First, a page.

How To Have Authenticity In Your Writing

business claire winter cracking content the workroom Jun 20, 2022

Writing genuinely and authentically can be a challenging skill to learn, especially when writing content about your business or for clients. However, it is an essential ability to allow you to step into your power and attract the clients and businesses you want to work with. The following tips will help you use powerful authentic writing to help you express yourself more creatively.


Unapologetically be yourself

Your written voice reflects your character and confidence, which are key strengths as a writer—as such, finding your written voice and having self-assuredness in it is integral to successful copy. Modesty is okay in moderation, but when you are writing, especially for business purposes, it is beneficial to stand by your words. Don't be too salesy, but also be confident in your ability to help your customers. A great way to share how great you are is by using testimonials from former or current clients in your copy and content.


Your voice may be the key to authenticity

Multiple drafts and editing your writing are necessary to convey your message clearly. However, sometimes the formality could be working against you. Different clients and projects will require different tones, but a balance between your written and spoken voice may be the key to finding your authentic tone. Try speaking your ideas out loud; speak naturally and without strict scripting. Use the initial framework to expand upon in your first draft. Perhaps even record yourself so you can listen back and make amendments. You can even use Otter.ai or other transcription software to get your spoken words on paper. How you speak out loud may be just what your writing needs; giving it more warmth, passion, and character will make you seem much more authentic. Allow your actual voice to inform and guide your written one. Reading your work out loud is also a great way of spotting mistakes.

 

Less is more

A common approach for many writers is to try and write as much as possible, regardless of the necessity or relevance. A quantity over quality approach to content writing will lead to weak results. Aimlessly flourishing your language and waffling out every point you need to make will read as phoney and disingenuous, even if the writing is technically sound. Less is often more; one thing we learn in journalism is that editing can make what you write more powerful. Write something and then ask yourself can I do this with half the words? Be pragmatic with your writing, and use your words wisely. Get to the point, and say what needs to be said, and your readers will find more worth and authenticity in your writing.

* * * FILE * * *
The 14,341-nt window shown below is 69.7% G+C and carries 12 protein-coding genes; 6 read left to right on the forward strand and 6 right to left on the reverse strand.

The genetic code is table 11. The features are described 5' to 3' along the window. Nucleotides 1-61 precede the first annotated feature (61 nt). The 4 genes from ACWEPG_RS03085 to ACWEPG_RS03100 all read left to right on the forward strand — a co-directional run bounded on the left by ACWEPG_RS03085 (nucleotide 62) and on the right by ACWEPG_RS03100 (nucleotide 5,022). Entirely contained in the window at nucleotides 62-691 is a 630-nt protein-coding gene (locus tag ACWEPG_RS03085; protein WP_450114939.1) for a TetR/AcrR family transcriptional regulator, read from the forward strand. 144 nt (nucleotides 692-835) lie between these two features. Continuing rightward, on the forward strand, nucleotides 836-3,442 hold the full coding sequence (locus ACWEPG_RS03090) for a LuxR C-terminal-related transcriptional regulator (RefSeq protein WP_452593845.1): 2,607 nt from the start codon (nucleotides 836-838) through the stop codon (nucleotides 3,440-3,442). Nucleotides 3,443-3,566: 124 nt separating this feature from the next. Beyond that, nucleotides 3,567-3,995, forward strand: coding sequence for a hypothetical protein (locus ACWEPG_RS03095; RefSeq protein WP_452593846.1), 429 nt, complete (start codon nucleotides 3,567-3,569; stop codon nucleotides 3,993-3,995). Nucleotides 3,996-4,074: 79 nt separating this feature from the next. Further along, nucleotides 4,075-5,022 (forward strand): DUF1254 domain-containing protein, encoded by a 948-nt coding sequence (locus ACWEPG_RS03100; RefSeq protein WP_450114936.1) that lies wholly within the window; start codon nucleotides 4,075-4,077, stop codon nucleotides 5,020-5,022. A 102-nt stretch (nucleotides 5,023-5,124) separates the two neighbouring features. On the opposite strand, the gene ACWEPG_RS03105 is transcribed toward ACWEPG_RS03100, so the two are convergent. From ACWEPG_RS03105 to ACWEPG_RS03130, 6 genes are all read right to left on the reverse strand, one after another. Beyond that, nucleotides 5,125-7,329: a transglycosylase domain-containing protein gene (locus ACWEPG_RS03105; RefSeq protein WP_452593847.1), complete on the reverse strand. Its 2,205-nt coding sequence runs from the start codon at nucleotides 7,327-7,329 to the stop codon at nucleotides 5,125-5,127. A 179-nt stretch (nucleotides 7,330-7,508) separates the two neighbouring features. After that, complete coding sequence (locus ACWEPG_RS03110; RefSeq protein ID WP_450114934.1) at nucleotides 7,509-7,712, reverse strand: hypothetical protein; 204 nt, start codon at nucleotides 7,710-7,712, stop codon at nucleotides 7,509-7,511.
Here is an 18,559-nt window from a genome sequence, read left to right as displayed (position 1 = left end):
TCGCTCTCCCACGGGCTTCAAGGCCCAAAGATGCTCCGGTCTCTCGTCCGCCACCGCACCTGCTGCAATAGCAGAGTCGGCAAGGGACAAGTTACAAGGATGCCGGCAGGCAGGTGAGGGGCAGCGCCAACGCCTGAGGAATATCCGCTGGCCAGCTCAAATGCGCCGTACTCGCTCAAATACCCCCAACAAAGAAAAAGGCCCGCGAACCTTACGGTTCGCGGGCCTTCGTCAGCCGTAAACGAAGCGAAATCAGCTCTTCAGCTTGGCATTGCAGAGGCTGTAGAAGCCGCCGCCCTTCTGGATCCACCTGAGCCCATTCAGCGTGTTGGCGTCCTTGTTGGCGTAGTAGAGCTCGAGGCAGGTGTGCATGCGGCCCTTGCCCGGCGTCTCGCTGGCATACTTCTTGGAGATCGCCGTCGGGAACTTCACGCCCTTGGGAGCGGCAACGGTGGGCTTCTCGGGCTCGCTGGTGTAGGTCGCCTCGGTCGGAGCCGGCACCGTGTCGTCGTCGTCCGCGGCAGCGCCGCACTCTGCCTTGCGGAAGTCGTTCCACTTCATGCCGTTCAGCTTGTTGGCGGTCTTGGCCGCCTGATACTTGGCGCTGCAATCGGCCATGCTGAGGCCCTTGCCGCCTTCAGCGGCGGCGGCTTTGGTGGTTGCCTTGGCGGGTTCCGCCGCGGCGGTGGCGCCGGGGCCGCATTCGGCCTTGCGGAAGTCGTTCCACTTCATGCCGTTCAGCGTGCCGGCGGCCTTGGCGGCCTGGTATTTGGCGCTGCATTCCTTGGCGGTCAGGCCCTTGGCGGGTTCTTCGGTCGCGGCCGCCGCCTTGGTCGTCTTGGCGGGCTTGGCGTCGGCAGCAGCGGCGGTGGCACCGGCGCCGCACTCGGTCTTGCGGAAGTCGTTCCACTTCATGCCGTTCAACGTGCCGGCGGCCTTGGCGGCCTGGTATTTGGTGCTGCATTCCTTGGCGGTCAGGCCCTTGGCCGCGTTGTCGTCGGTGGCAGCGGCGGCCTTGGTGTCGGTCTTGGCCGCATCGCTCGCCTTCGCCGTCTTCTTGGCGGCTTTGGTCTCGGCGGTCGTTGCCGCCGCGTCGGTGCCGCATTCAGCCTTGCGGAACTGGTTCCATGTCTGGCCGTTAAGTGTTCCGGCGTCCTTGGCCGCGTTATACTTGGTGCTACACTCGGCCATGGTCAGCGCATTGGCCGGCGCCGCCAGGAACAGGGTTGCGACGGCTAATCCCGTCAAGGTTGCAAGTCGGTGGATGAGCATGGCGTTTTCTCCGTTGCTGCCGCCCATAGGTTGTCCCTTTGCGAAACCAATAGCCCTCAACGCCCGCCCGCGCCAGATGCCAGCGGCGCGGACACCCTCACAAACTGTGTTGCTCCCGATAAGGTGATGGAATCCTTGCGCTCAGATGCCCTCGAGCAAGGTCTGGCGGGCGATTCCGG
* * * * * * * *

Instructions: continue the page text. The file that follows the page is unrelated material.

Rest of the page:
Your opinion matters

More often than not, the writing you do for business should be thoroughly researched, accurate, and informative. However, that doesn't mean that your expert opinions on the subject at hand don't have a place. Opinions can be a valuable way to set yourself apart as a content writer and make you a thought leader. Related personal views will compliment your expertise and knowledge in a subject. Viewpoints on your preferred methods or strategies within your topic, or endorsements of other key people in the relevant field, for example, can go a long way to creating relatable and inspiring content for your readers.


Don't replicate or emulate, but accept your inspiration

Writers rely on the works of other writers. We learn much from written works that speak our language or share powerful ideas that we agree or disagree with. As such, our inspirations will likely guide and inform how we create, albeit subconsciously. In the pursuit of finding your authentic, unique voice as a writer, it can be tempting to try to shed the thoughts of those that inspire us in an attempt to avoid plagiarism. This, however, is not ideal. Every writer's voice and identity are formed and affected by those inspirations. To shed the effects of your influences entirely is equivalent to adopting a different creative voice. Instead, address and accept your influences whilst being careful not to copy their styles and content outright. Lastly, always credit people for their ideas and the quotes you use.

Writing that makes an impact is a delicate balance between your creativity and your knowledge. Hopefully, these tips will aid your writing by adjusting that balance in your favour and, in turn, allowing you to write authentically and confidently.

 


Claire Winter is a trainer, coach and host of the award-winning Cracking Content podcast. She is passionate about helping coaches, and creative entrepreneurs amplify their expertise through storytelling, content, and PR to get more sales and make a bigger impact.

Claire uses a blended coaching and mentoring approach to ignite her client's creativity so they can share their authentic voice and story. She is a trained NCTJ journalist and started her career at ITN in radio and television. She also runs a Facebook community called Cracking Content, where she shares writing, content and PR TIPs. You can read more about Claire and her work here.  

 

 

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